Temafloxacin (marketed by Abbott Laboratories as Omniflox) is a fluoroquinolone antibiotic drug which was withdrawn from sale in the United States shortly after its approval in 1992 because of serious adverse effects resulting in three deaths. It is not marketed in Europe.
|CompTox Dashboard (EPA)|
|Chemical and physical data|
|Molar mass||417.381 g/mol g·mol−1|
|3D model (JSmol)|
Omniflox was approved to treat lower respiratory tract infections, genital and urinary infections like prostatitis, and skin infections in the United States by the Food and Drug Administration in January 1992. Severe adverse reactions, including allergic reactions and hemolytic anemia, developed in over 100 patients during the first four months of its use, leading to three patient deaths. Abbott withdrew the drug from sale in June 1992.
Following oral administration the compound is well absorbed from the gastrointestinal tract. The oral bioavailability is greater than 90%. Temafloxacin has a good tissue penetration in various biological fluids and tissues, particularly in the respiratory tissues, nasal secretions, tonsils, prostate and bone. In these districts the concentrations achieved are equal to or higher than those in serum. The fluoroquinolone has a 7-8 hour half-life. The penetration into the central nervous system (CNS)is less pronounced. The excretion from the body is primarily due to glomerular filtration in the kidneys.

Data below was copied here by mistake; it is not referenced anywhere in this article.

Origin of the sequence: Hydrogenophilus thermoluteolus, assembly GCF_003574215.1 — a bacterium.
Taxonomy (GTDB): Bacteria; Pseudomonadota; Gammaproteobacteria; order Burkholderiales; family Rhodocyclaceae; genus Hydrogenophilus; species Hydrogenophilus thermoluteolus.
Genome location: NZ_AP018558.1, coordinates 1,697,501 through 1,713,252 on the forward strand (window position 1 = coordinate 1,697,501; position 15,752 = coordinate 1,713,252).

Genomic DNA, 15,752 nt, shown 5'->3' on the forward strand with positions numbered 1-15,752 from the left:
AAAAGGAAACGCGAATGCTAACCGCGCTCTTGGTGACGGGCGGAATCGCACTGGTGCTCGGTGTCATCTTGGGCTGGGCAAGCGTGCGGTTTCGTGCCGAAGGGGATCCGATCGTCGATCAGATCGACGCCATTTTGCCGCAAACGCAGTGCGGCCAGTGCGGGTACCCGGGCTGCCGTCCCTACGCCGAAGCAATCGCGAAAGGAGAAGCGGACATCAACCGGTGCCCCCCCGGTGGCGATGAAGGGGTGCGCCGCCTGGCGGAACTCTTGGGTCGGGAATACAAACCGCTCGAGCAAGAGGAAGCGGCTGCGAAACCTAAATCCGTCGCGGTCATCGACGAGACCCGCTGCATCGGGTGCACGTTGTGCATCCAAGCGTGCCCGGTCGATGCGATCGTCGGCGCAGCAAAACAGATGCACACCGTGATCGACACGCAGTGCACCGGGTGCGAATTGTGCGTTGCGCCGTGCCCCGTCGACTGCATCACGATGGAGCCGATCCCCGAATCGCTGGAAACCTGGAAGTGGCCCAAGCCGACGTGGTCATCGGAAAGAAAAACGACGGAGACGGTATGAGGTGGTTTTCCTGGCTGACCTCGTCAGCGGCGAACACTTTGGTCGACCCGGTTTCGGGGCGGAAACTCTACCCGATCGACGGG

The compound was indicated for treating lower respiratory tract infections (community-acquired pneumonia, exacerbations of chronic bronchitis), genital and urinary tract infections (prostatitis, gonococcal and non-gonococcal urethritis, cervicitis), skin and soft tissue infections.
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- FDA press release June 5, 1992.